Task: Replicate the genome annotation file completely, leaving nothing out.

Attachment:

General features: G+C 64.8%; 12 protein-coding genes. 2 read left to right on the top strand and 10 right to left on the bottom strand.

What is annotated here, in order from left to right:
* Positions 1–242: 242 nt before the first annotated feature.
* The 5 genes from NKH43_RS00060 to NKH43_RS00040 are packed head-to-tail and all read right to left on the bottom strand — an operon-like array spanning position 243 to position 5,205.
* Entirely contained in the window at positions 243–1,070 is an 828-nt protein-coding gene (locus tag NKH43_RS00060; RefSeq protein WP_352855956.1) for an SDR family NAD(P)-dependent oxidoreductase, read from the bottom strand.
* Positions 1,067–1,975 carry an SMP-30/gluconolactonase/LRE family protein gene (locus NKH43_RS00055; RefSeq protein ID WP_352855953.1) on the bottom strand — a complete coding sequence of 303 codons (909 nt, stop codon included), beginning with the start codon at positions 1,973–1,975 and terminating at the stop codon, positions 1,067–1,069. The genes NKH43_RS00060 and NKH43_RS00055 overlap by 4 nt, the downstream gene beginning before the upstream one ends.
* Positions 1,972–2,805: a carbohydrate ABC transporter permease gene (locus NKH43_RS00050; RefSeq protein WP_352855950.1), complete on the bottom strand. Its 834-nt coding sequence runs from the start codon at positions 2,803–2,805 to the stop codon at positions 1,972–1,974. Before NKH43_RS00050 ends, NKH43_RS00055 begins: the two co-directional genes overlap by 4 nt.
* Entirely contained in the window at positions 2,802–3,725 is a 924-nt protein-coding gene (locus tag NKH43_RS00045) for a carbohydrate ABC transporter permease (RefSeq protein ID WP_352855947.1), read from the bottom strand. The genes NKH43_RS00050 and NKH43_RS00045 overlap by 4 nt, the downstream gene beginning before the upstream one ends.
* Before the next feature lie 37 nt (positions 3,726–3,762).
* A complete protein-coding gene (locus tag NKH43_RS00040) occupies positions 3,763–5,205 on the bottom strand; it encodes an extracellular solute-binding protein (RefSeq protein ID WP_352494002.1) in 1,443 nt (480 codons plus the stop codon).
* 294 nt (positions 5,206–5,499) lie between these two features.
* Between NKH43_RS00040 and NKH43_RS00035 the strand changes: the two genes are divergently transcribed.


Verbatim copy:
General features: G+C 64.8%; 12 protein-coding genes. 2 read left to right on the top strand and 10 right to left on the bottom strand.

What is annotated here, in order from left to right:
* Positions 1–242: 242 nt before the first annotated feature.
* The 5 genes from NKH43_RS00060 to NKH43_RS00040 are packed head-to-tail and all read right to left on the bottom strand — an operon-like array spanning position 243 to position 5,205.
* Entirely contained in the window at positions 243–1,070 is an 828-nt protein-coding gene (locus tag NKH43_RS00060; RefSeq protein WP_352855956.1) for an SDR family NAD(P)-dependent oxidoreductase, read from the bottom strand.
* Positions 1,067–1,975 carry an SMP-30/gluconolactonase/LRE family protein gene (locus NKH43_RS00055; RefSeq protein ID WP_352855953.1) on the bottom strand — a complete coding sequence of 303 codons (909 nt, stop codon included), beginning with the start codon at positions 1,973–1,975 and terminating at the stop codon, positions 1,067–1,069. The genes NKH43_RS00060 and NKH43_RS00055 overlap by 4 nt, the downstream gene beginning before the upstream one ends.
* Positions 1,972–2,805: a carbohydrate ABC transporter permease gene (locus NKH43_RS00050; RefSeq protein WP_352855950.1), complete on the bottom strand. Its 834-nt coding sequence runs from the start codon at positions 2,803–2,805 to the stop codon at positions 1,972–1,974. Before NKH43_RS00050 ends, NKH43_RS00055 begins: the two co-directional genes overlap by 4 nt.
* Entirely contained in the window at positions 2,802–3,725 is a 924-nt protein-coding gene (locus tag NKH43_RS00045) for a carbohydrate ABC transporter permease (RefSeq protein ID WP_352855947.1), read from the bottom strand. The genes NKH43_RS00050 and NKH43_RS00045 overlap by 4 nt, the downstream gene beginning before the upstream one ends.
* Before the next feature lie 37 nt (positions 3,726–3,762).
* A complete protein-coding gene (locus tag NKH43_RS00040) occupies positions 3,763–5,205 on the bottom strand; it encodes an extracellular solute-binding protein (RefSeq protein ID WP_352494002.1) in 1,443 nt (480 codons plus the stop codon).
* 294 nt (positions 5,206–5,499) lie between these two features.
* Between NKH43_RS00040 and NKH43_RS00035 the strand changes: the two genes are divergently transcribed.